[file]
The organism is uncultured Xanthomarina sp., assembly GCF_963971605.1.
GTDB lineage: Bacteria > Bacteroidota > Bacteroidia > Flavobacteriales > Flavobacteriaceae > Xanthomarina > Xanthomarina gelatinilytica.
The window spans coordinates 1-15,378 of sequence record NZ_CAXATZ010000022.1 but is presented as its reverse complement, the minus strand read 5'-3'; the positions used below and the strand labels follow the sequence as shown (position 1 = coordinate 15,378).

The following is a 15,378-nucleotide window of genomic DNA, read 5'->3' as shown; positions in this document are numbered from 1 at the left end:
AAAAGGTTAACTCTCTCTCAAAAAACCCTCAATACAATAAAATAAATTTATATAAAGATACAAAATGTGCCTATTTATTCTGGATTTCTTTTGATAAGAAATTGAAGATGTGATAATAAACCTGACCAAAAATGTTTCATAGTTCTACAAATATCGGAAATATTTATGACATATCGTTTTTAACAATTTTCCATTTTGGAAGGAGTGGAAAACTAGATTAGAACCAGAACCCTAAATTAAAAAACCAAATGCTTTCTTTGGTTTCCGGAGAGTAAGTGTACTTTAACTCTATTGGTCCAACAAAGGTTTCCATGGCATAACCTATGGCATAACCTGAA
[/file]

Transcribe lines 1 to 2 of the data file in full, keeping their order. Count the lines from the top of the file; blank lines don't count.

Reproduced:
The organism is uncultured Xanthomarina sp., assembly GCF_963971605.1.
GTDB lineage: Bacteria > Bacteroidota > Bacteroidia > Flavobacteriales > Flavobacteriaceae > Xanthomarina > Xanthomarina gelatinilytica.